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  #5  
Old 10-25-2007, 06:49 AM
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Serious Johnson Serious Johnson is offline
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The best way to cure towing sag is with a weight distributing hitch, but they ain't cheap, and not common junkyard fare. If you're planning a lift later, it would be nice to avoid buying springs twice, so an add-a-leaf might be a reasonable band-aid. You'll need longer shocks with the lift, so the same applies there. Those add-on coils for the shocks can help a little bit, but remember that shock mounts aren't designed to actually support the vehicle. The Chevy spring thing sounds familiar, but I'll let someone who really knows advise you there. As for your own butt, we can't make an accurate diagnosis without pictures .

Bucket seats in the middle sounds good, but I'd look for some with a low profile rater than Wagoneer seats. The stock brackets aren't going to fit unmodified anyway, and the higher rear floor makes headroom scarce.

General towing advice on a budget: Go slow!

A transmission cooler is a very good thing to have, though you have several months before heat will be a problem on the Front Range.

Your brakes need all the help they can get -- trailer brakes are essential.

Good adjustable shocks are great for a dual-purpose tow rig/daily driver. I like Rancho 9000s.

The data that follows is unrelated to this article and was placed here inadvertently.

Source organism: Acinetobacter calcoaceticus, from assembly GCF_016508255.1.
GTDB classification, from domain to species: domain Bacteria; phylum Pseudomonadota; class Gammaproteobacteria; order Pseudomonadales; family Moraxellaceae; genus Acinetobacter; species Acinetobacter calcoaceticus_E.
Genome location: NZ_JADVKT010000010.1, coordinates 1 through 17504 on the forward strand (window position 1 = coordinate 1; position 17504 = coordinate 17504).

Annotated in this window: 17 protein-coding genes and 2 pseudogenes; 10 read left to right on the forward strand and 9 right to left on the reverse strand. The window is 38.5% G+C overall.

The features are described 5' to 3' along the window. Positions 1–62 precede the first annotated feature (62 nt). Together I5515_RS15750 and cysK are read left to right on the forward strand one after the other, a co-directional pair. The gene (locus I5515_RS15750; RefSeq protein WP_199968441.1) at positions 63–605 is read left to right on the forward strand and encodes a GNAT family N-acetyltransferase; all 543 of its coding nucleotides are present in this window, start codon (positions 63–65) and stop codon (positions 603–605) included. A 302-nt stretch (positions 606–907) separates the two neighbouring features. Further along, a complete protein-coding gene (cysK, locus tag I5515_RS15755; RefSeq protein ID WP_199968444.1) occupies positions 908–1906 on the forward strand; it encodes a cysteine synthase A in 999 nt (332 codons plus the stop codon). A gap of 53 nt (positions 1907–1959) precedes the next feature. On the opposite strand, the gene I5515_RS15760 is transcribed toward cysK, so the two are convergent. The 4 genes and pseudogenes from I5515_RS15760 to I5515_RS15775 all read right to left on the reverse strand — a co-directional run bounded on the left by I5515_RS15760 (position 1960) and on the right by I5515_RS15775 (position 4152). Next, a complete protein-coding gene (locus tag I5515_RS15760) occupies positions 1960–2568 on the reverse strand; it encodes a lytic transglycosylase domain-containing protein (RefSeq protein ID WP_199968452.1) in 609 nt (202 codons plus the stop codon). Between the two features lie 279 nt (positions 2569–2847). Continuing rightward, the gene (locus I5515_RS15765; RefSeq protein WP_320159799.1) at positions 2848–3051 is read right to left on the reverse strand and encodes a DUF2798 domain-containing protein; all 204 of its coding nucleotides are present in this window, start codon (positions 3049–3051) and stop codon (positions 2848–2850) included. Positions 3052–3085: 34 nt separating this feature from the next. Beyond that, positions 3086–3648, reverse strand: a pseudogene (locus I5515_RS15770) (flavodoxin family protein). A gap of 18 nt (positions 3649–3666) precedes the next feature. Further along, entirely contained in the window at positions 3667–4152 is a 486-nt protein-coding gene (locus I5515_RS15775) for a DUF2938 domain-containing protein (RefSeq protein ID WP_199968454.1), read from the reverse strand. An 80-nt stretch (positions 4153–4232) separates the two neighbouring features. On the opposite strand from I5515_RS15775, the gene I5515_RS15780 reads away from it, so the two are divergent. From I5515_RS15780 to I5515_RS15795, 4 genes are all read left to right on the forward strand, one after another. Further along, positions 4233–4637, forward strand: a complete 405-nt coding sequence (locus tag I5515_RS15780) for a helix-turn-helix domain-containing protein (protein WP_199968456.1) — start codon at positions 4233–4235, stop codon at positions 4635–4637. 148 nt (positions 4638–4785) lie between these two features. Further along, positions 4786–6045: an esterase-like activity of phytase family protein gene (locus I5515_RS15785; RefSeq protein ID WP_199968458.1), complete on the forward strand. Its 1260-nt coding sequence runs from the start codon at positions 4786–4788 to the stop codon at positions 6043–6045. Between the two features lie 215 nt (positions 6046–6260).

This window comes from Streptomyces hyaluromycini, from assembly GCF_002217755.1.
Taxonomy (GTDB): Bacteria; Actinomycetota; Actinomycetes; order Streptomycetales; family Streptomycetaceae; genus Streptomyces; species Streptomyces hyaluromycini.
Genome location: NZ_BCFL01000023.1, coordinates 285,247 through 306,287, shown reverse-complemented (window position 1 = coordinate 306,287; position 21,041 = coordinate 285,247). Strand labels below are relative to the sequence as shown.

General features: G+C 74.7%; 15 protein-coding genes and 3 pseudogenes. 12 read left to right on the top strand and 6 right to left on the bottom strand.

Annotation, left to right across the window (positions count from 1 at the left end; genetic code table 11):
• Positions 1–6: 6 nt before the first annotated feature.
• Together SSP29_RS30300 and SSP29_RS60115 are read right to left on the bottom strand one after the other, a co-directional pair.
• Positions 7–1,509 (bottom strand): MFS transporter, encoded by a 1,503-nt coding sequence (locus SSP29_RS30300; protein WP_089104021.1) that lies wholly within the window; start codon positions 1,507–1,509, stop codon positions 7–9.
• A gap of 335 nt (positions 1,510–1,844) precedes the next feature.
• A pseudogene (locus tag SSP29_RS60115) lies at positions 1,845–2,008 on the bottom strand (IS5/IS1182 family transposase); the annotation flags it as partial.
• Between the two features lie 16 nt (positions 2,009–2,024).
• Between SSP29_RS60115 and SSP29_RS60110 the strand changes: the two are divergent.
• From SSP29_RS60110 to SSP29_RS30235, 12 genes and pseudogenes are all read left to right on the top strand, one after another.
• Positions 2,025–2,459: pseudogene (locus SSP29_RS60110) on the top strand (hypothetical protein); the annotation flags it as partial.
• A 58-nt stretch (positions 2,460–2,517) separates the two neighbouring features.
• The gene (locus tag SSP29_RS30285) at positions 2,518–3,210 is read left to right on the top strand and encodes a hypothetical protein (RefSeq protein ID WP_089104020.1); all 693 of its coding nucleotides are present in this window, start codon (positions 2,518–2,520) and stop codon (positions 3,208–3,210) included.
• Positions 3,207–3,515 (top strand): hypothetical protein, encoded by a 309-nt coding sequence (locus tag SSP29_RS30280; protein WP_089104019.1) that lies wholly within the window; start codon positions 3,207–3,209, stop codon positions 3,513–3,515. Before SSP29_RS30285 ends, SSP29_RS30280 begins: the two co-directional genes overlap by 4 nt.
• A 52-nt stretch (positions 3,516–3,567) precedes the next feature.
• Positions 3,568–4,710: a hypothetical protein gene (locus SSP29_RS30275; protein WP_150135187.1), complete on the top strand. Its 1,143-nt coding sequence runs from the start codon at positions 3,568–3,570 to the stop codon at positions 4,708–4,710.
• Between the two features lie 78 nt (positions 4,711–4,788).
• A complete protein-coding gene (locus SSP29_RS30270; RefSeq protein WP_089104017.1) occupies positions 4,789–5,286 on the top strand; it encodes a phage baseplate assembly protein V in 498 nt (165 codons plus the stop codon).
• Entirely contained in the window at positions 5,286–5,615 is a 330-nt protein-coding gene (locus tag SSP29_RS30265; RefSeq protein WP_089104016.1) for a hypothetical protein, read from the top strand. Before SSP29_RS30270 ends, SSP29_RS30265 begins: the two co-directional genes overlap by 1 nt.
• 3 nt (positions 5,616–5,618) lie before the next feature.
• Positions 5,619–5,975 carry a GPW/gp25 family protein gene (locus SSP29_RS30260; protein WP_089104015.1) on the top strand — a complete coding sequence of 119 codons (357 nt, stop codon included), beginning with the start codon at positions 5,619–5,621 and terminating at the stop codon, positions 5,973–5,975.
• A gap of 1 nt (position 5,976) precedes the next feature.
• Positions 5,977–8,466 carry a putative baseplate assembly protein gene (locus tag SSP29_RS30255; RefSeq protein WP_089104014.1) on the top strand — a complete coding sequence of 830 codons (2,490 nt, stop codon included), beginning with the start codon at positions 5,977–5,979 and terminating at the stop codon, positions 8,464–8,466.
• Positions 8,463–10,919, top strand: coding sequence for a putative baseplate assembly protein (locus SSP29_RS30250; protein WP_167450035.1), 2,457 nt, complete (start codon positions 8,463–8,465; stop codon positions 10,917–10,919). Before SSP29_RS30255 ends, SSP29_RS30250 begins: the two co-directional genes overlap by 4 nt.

As mentioned, a weight distributing hitch is the most important piece.

S.J.

PS: How's it running? Was your charcoal cannister theory correct?
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  #6  
Old 10-25-2007, 06:55 AM
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The front seats won't fit in the rear like you think becuase of the wheel wells, tried it on the old wag. I've found that a spare rear seat in the back facing backwards is tolerable, as long as you lift it up a bit so it kinda overlaps the stock rear seat(the back is angled). I mounted some spare rear seat brackets on the floor of the wag and extended the the rear bumpers so it sits up a bit. I wouldn't ride back there, but for kids it'd be alright for shorter trips.
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  #7  
Old 10-25-2007, 08:46 AM
blackbess89wag blackbess89wag is offline
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Thanks for the tips, guys. We actually have an equalizer hitch (scavenged from a camper) than we're putting on the flatbed, so hopefully that will help. Been haulin' hay and livestock since I was kneehigh to a short pony, so believe me--I drive slow with a questionable load on!

I wouldn't say that the tranny is unhappy with the work, though. I had to pull my very heavy 4 horse trailer briefly one day, and the tranny started slipping. We're pulling around 4000lbs on the trailer, and the engine and tranny are happy enough with it.

The likely hood of pix of my own rump spring problems is unlikely. Would hate to blind any innocent Jeep lovers!

Charcoal thing pretty much fixed. Still haven't had time to drop the tank and completely clean it, so we run some good cleaner through it pretty regularly, and it's fine. We need to change out the fuel level sending unit when the drop the tank. Right now it's a guessing game on when we'll run out of petrol!

Yes, our brakes do need all the help they can get! Oh well, take a number...!

Thanks again!